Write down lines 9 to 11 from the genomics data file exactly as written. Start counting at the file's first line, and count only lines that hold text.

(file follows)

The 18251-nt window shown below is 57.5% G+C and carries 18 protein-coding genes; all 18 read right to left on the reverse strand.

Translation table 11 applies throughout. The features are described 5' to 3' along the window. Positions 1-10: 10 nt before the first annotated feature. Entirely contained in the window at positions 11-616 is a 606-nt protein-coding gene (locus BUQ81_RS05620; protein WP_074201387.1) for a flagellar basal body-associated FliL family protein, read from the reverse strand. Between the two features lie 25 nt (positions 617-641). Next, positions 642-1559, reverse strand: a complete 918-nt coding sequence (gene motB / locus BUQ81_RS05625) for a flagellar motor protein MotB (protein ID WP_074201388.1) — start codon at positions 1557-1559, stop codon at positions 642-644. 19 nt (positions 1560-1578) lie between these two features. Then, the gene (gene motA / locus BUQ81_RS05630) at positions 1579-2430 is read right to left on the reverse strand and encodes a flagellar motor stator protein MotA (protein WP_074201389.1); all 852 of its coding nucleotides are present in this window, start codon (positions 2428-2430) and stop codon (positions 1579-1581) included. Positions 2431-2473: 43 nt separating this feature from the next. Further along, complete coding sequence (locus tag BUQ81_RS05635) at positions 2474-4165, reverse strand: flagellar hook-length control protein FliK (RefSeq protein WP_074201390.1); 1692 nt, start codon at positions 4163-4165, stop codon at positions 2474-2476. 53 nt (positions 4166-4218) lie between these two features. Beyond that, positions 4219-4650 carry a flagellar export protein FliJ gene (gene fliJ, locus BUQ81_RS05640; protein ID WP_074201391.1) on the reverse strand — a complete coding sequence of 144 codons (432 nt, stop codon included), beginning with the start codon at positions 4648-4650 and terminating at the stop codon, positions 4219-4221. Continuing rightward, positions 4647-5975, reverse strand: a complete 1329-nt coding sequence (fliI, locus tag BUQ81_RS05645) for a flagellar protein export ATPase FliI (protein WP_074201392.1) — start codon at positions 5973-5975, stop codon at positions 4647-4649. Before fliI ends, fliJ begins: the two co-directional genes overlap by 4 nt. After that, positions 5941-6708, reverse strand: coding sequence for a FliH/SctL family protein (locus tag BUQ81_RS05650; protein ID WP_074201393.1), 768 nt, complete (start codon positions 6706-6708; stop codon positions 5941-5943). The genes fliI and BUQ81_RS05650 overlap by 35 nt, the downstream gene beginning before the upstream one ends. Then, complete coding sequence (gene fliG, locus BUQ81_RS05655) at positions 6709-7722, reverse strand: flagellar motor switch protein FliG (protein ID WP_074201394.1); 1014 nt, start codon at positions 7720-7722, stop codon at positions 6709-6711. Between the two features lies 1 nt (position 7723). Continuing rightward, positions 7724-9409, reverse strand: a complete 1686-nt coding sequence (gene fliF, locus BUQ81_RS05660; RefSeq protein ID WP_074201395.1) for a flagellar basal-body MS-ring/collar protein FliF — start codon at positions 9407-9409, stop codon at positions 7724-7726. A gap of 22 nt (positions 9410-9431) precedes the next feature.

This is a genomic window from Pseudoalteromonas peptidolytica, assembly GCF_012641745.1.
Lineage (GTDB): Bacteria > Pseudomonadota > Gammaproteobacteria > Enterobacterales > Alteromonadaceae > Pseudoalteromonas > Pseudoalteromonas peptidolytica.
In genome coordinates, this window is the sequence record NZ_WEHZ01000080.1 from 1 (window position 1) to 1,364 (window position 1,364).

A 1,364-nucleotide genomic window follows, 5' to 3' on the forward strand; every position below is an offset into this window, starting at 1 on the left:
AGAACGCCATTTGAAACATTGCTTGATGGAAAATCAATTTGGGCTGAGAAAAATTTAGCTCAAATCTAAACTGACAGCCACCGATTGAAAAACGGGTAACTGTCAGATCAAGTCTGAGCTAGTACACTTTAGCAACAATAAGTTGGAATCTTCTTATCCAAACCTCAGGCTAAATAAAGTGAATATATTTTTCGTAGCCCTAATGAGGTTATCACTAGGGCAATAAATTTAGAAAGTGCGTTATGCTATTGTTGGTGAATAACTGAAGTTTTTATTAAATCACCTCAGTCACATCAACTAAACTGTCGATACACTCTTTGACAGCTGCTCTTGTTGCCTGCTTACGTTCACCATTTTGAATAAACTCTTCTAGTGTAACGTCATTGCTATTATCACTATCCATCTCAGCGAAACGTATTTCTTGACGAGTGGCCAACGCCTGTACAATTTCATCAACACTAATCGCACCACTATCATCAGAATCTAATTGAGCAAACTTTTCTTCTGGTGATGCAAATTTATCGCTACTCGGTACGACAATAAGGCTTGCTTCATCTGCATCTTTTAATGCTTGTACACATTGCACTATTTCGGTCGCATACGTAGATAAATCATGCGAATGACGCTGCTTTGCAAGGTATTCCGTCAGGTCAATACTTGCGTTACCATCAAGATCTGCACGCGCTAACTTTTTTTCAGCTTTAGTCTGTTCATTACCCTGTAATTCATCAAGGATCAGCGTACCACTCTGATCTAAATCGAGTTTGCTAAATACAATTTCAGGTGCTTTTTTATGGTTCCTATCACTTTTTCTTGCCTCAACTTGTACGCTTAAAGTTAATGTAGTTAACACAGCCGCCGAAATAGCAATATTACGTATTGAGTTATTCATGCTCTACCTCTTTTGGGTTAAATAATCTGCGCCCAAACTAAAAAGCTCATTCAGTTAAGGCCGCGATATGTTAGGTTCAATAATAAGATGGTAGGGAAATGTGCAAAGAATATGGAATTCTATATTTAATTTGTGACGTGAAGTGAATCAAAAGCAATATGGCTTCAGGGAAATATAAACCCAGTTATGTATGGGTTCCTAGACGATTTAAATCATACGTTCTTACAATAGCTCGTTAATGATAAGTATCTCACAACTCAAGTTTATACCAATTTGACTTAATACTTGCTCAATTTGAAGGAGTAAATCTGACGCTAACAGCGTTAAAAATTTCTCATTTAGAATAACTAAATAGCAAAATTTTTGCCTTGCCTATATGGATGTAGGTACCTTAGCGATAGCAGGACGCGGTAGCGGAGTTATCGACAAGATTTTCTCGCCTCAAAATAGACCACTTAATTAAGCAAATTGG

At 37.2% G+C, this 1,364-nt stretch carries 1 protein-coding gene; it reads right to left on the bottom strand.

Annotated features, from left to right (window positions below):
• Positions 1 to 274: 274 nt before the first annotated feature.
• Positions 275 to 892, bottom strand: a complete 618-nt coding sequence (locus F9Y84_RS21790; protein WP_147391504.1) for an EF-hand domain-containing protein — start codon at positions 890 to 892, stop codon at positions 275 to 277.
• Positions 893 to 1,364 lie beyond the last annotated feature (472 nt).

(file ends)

Annotated features, from left to right (window positions below):
• Positions 1 to 274: 274 nt before the first annotated feature.
• Positions 275 to 892, bottom strand: a complete 618-nt coding sequence (locus F9Y84_RS21790; protein WP_147391504.1) for an EF-hand domain-containing protein — start codon at positions 890 to 892, stop codon at positions 275 to 277.